I also use oils to cleanse my face, but I make up my own concoction!  Three parts extra virgin olive oil (moisturizes) and one part of castor oil (cleansing), I put itnto a spray bottle and use twice a day - better than anything I ever have purchased over the counter!

Sunday, October 3, 2010

The Not So Itsy Bitsy Spider

A visitor set up house my garden - a creepy, ugly spider. They make my skin crawl - but this one fascinated me for some reason.

The eensy weensy spider
 Crawled up the water spout
  Down came the rain
   And washed the spider out
    Out came the sun
     And dried up all the rain
      And the eensy weensy spider
       Crawled up the spout again.
Sorry I could not resist

Saturday, October 2, 2010

The Last Rose of Summer

It is sad to see the last, rugged rose bush, produce one more beauty befor settling down for a long winter nap. This is the same palnt that gave me a glorious bloom a few years ago (my perfect rose post). Beauty still prevails.

See you next year!

Friday, October 1, 2010

Moonflowers & Morning Glories

Many gardeners consider Morning Glories too invasisve, nothing but a glorified weed.  Not me!  They are an absolute staple in my garden.  I now grow them from seed, taking advantage of the pods that form after the flowers are gone.  I simply crush the pod between my fingers & spread the seed on the ground.  I scatter them along fence posts, birdfeeder poles & even near climbing roses & just let them climb the canes.  They are easy, simple to grow & add a touch of delight in the garden.

Of course I can't just leave things alone, so a few years back I began
companion planting Moonflowers, along with the Morning Glories.
Just like the name implies, they flower in the evening - big, beautiful
white trumpets of beauty!  So just as the Morning Glories tire out
for the day, Moonflowers take their place.  I love them to death!

Wednesday, September 29, 2010

Rosehips in My Garden

I love to garden and one of my favorite things to grow are roses. At last count, I have about 20 bushes. Most give me beautiful blossoms at least once a summer, while others grace me with a second bloom later in the season. In all the years I have been growing roses however, I never had any bush produce rosehips, until now.

I never had intentions to actually grow rosehips, it just happened. When I got back from Maine, one of the Rugosa variety of roses, began forming them. Rosehips are simply the seed pods of the rose plant. They aren’t a kind of plant themselves, they are the “fruit” of the rose plant, looking somewhat like a tiny crab apple or cherry, and full of seeds.

Why am I excited? Because this never happened in my garden before and things like this make me excited and happy (I lead a sad life what can I say?)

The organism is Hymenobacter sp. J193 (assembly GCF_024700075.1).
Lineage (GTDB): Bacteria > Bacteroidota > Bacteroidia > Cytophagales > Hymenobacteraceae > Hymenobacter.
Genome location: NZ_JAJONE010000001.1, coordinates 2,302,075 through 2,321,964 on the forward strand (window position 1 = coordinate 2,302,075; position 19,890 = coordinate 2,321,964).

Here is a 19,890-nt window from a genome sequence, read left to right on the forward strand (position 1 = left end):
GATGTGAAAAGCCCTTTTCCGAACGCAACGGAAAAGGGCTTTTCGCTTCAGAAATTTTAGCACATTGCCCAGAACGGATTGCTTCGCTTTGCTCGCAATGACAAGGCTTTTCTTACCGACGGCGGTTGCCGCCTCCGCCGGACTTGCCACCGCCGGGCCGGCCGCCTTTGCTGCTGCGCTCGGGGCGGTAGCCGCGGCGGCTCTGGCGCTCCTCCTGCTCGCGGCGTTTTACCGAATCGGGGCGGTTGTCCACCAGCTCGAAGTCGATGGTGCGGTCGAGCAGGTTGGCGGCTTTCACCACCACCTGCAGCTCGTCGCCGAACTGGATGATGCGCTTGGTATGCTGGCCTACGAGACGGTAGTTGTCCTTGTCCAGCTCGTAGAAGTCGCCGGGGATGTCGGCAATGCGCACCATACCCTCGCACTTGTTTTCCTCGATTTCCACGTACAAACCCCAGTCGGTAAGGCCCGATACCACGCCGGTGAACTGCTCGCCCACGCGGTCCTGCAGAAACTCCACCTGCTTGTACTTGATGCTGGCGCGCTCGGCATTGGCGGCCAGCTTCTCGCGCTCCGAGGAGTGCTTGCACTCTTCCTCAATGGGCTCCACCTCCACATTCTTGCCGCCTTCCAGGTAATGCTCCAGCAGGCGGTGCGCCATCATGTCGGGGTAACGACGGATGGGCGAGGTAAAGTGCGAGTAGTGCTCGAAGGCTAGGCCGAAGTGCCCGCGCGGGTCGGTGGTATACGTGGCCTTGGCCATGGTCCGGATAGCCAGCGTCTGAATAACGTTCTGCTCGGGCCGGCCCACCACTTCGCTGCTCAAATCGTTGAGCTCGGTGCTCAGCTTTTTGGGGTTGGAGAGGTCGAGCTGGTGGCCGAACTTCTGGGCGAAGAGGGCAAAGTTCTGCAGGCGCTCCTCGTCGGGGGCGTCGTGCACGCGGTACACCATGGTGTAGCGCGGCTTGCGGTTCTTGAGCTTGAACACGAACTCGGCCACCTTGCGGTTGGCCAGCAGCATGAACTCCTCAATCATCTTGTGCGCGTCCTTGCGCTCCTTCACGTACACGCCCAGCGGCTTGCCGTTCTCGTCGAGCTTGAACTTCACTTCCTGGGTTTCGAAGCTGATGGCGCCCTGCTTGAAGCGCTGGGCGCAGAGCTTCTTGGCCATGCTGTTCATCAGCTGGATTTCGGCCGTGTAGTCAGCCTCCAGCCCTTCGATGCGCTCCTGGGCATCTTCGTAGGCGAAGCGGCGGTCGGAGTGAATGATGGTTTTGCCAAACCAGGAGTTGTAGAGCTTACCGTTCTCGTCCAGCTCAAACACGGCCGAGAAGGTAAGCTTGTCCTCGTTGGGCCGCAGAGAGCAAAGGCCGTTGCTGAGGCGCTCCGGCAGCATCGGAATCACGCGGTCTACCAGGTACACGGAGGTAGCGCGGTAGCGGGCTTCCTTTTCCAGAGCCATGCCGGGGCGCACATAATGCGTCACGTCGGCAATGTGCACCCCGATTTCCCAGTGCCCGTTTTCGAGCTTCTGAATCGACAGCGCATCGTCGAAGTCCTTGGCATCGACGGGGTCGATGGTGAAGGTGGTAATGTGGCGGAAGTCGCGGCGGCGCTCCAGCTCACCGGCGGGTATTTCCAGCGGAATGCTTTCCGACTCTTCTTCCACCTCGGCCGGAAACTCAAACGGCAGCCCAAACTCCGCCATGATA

Early Christians considered rose hips to be sacred, and crafted the first rosary beads from rose hips. An interesting sidebar that I only learned today. ( Rosehip rosary)

Tuesday, September 28, 2010

The Rainbow Connection

Today the morning sky was different! It was a bright orange - so beautiful! Then it started to rain and behold a rainbow - two in fact!

This got me to thinking about this song - so many versions, but I like Kenny Loggins best!

Thursday, September 16, 2010

My life's quote - by my son Guy

Guy had a reigion project to do; he had to take a quote by a famous person which would sum up his life in a 10 second advertisement.  This is what he picked:

This brought tears to my eyes, as he is one very determined and able bodied young man. He couldn't have choosen anything more appropriate. (Love you loads Guy! <3)

Tuesday, September 14, 2010

Ahhh Schucks - how corny can you get?

A lot apparently!

We visited The East End recently & hit some farmstands. Came home with a huge bag of corn-on-the-cob (about 60 ears).

I decided to blanch the ears, cool them, strip the kernals off the cob & the freeze them in serving size ziplock bags. Not a lot of work & now we'll be able to have sweet corn for a while!

Friday, August 27, 2010

Bean Suppah....

I have always been intriqued by and always LOVED Bean Suppahs.

"Maine Bean Suppah" ~Sharon Kitchens - (Portland Examiner)

"According to the University of Maine's Folklife Center, the practice of baked bean suppers originated with the pilgrims who prepared enough food cooked on a Saturday to last through Sunday. The tradition of these dinners has been heavily influenced by early Native American Indians whose diet consisted of beans, corn and squash. These no frills events are memorable for the abundance of food and as a time and place for members of the community to congregate. Generally, the suppers are held in a public space such as a church, grange or firehouse.

The website Bean offers a crash course on the New England tradition of potlucks featuring Boston baked beans as the main dish. The site also offers information on how to incorporate more locally produced foods into your meals by providing links to community groups, Maine food sources and recipes using Maine sourced ingredients. The goals of the Maine Bean Suppah Project include supporting local growers by including homegrown foods at events open to the public and providing interesting historical information and food facts about Maine heirloom beans and bean supper traditions.